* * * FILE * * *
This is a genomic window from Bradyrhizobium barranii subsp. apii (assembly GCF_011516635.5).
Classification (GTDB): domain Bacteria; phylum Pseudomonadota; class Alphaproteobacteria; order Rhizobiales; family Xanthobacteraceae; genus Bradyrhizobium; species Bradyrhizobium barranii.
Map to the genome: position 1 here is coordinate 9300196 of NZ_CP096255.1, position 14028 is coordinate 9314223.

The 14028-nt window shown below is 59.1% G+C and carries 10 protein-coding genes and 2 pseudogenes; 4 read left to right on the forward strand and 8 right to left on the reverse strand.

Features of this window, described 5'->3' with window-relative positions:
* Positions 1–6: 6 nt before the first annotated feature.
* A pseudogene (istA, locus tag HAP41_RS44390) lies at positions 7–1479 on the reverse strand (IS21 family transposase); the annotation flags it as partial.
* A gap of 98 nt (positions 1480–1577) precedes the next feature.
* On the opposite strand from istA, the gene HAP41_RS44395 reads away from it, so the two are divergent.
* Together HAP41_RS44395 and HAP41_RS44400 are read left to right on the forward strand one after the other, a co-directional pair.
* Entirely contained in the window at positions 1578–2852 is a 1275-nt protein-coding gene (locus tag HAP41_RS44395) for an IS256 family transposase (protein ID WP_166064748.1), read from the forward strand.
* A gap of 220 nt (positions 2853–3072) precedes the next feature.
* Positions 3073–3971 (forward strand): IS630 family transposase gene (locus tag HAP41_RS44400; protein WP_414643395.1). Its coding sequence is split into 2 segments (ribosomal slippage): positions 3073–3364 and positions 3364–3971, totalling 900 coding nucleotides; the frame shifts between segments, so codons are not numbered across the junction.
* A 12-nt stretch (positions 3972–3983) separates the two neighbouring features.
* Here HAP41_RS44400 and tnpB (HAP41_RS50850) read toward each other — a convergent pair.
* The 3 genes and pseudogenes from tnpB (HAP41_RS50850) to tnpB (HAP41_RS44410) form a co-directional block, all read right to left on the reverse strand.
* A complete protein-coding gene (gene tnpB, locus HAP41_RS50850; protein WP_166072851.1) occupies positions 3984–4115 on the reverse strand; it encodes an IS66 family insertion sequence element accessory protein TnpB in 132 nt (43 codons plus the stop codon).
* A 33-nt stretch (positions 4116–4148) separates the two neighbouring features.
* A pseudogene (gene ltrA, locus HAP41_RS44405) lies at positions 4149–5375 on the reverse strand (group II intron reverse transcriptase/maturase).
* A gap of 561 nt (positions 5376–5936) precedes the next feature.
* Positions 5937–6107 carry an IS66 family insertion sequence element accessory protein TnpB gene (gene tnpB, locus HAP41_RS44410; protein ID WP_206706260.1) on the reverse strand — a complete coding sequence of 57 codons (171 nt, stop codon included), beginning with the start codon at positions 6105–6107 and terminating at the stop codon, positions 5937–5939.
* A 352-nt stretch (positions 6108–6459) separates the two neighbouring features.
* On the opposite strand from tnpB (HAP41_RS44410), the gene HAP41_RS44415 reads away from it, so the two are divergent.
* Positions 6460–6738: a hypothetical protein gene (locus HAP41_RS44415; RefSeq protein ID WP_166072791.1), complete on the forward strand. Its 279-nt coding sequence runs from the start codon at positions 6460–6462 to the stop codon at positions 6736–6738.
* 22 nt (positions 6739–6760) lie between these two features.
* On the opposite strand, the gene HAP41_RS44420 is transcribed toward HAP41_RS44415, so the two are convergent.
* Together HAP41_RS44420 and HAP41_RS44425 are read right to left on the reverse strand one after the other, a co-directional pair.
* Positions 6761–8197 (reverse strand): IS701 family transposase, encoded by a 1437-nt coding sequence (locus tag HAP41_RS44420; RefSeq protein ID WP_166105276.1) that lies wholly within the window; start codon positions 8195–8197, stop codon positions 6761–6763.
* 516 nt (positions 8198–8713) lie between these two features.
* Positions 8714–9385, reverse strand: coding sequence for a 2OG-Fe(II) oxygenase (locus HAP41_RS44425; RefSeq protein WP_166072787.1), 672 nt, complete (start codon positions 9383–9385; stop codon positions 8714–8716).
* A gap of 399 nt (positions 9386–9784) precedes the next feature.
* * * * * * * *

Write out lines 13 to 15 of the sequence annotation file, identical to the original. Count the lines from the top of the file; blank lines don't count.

* Positions 3073–3971 (forward strand): IS630 family transposase gene (locus tag HAP41_RS44400; protein WP_414643395.1). Its coding sequence is split into 2 segments (ribosomal slippage): positions 3073–3364 and positions 3364–3971, totalling 900 coding nucleotides; the frame shifts between segments, so codons are not numbered across the junction.
* A 12-nt stretch (positions 3972–3983) separates the two neighbouring features.
* Here HAP41_RS44400 and tnpB (HAP41_RS50850) read toward each other — a convergent pair.